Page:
The Cornucopia Institute, through research and investigations on agricultural and food issues, provides needed information to family farmers, consumers and other stakeholders in the good food movement and to the media. We support economic justice for the family-scale farming community – partnered with consumers – backing ecologically produced local, organic and authentic food.
August 12th, 2014
Facing Consumer Pressure, More Firms Are Jettisoning GMOs From Their Foods
The Wall Street Journal
by Annie Gasparro
Two years ago, Ben & Jerry’s Homemade Inc. initiated a plan to eliminate genetically modified ingredients from its ice cream, an effort to address a nascent consumer backlash and to fulfill its own environmental goals.
This fall, nearly a year behind schedule, it expects to finish phase one, affecting its flavorful “chunks and swirls” like cookie dough and caramel. The only part left to convert: the milk that makes ice cream itself. Thanks to the complexities of sourcing milk deemed free of genetically modified material, that could take five to 10 more years.
“There’s a lot more that goes into it than people realize,” said Rob Michalak, Ben & Jerry’s director of social mission.
Two decades after the first genetically engineered seeds were sold commercially in the U.S., genetically modified organisms—the crops grown from such seeds—are the norm in the American diet, used to make ingredients in about 80% of packaged food, according to industry estimates. (Take a quiz about GMOs.) Read Full Article »
August 12th, 2014 Helen Kees, Board President
Wisconsin organic beef and produce farmer Helen Kees was elected board president at Cornucopia’s March 22 annual meeting in St. Paul, Minnesota. Kees, a third generation farmer, with her husband Bob and daughter Chris, holds the distinction of being one of Wisconsin’s first certified organic beef producers. The family direct markets vegetables and beef as well as wholesales to Organic Valley Cooperative.
New York organic dairy farmer Kevin Engelbert was elected board vice president. Engelbert, along with his wife Lisa and family, was the nation’s first certified organic dairy farmer. Their family farm produces a wide variety of organic cheeses, veal, beef, pork, pasture, hay, corn, soybeans, and vegetables. Engelbert, a fifth generation farmer, is a former member of the National Organic Standards Board (NOSB).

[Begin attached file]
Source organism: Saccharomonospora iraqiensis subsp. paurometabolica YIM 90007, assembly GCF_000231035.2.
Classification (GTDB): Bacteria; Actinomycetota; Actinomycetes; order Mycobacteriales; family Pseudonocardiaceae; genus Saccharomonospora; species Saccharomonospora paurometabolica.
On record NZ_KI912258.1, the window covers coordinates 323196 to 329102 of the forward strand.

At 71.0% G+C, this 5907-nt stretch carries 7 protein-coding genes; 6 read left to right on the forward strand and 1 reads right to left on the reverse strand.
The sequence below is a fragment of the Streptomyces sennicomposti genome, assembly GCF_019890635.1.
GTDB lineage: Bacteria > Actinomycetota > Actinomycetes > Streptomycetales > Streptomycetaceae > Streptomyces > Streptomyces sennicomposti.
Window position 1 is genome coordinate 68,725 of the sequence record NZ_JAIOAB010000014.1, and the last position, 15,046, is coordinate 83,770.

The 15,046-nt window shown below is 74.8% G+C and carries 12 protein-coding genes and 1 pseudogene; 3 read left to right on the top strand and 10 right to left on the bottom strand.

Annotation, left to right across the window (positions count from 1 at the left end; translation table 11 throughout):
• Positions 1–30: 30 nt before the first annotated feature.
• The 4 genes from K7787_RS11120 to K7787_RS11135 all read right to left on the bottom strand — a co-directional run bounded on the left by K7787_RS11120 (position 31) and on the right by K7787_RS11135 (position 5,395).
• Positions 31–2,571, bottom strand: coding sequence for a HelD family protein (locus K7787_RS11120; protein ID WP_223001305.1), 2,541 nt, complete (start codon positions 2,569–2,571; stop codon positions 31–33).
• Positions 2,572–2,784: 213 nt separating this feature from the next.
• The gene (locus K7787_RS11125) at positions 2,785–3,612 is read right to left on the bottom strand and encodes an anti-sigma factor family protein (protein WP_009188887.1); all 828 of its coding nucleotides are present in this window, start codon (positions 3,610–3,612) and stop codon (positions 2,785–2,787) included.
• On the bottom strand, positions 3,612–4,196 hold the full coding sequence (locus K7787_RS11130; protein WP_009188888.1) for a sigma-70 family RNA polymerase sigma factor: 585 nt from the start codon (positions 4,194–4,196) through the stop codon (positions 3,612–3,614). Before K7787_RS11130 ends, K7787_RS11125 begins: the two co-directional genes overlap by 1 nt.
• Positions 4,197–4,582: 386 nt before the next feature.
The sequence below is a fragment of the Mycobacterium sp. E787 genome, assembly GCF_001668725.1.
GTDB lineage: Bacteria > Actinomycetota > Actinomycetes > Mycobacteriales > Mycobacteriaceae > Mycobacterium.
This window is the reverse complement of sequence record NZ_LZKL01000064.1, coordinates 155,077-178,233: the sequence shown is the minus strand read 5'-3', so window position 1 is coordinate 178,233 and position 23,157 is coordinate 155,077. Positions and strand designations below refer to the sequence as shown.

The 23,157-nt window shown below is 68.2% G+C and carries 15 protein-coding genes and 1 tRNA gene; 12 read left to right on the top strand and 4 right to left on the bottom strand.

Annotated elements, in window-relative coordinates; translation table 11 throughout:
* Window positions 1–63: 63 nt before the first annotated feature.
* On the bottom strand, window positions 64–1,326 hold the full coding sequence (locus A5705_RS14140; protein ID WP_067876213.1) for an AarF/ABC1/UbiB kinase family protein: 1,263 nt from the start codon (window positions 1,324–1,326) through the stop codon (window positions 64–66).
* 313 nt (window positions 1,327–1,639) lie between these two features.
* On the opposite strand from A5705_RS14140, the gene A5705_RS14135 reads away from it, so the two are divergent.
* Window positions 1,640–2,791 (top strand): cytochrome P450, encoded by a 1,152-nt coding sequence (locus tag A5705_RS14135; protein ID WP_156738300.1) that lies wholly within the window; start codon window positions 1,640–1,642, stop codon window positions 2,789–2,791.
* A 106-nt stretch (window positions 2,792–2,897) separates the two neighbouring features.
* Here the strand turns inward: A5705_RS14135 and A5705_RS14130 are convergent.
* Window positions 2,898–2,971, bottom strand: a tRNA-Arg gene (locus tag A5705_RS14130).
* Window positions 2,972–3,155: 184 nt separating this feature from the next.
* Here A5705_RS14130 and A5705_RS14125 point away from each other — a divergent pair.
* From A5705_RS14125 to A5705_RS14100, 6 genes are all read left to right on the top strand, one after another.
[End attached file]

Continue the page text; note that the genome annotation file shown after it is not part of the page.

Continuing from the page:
In addition, Barry Flamm, PhD, previously on Cornucopia’s policy advisory panel, was elected to the board. Read Full Article »
August 11th, 2014
Internationally renowned natural health expert and Mercola.com founder Dr. Joseph Mercola interviews Dr. Judy Carman about the dangers of eating genetically modified foods. Read Full Article »
August 11th, 2014
The New York Times
by Mark Bittman
|Olivier de Schutter|
Image Credit: Heinrich Boll Stiftung
I wish Olivier de Schutter had the power to match the acuity of his analysis, but it’s great that we’ve had an advocate whose vision is as broad as that of the corporations who have for the last 50 years determined global food policy. Since 2008, the human rights lawyer has had the title of United Nations special rapporteur on the right to food. (His second three-year term ends this week.) This is obviously not a genius marketing title and, even worse, the position carries no real power.
Still, the notion of an impartial observer who can see trends as corporations do — across political borders, and agnostic to them — is a valuable one. It’s easy enough for individual Americans to see how our problems may resemble Canada’s; it’s much more difficult to imagine ourselves struggling the way Indonesians do. That’s what De Schutter has done: shown us that the issues with the food system are as global as trade. Read Full Article »
August 8th, 2014
(Beyond Pesticides, August 7, 2014) Residents of St. Louis, Michigan aren’t used to seeing large excavators and dump trucks haul piles of dirt from their front yards or entire blocks of big, neighborhood trees felled. What they are used to seeing are dead birds —sometimes even spontaneous, mid-flight deaths of the birds— and because of a toxic series of events, disasters, and delays spanning decades, the two sights are inextricably connected.
As one St. Louis resident described to the Detroit Free Press, dozens of dead robins and blackbirds had been collected from her backyard in the 18 years she has lived there, with the most recent just a couple weeks ago. This experience and other similar stories from the area prompted researchers at Michigan State University (MSU) to start figuratively and literally digging. Read Full Article »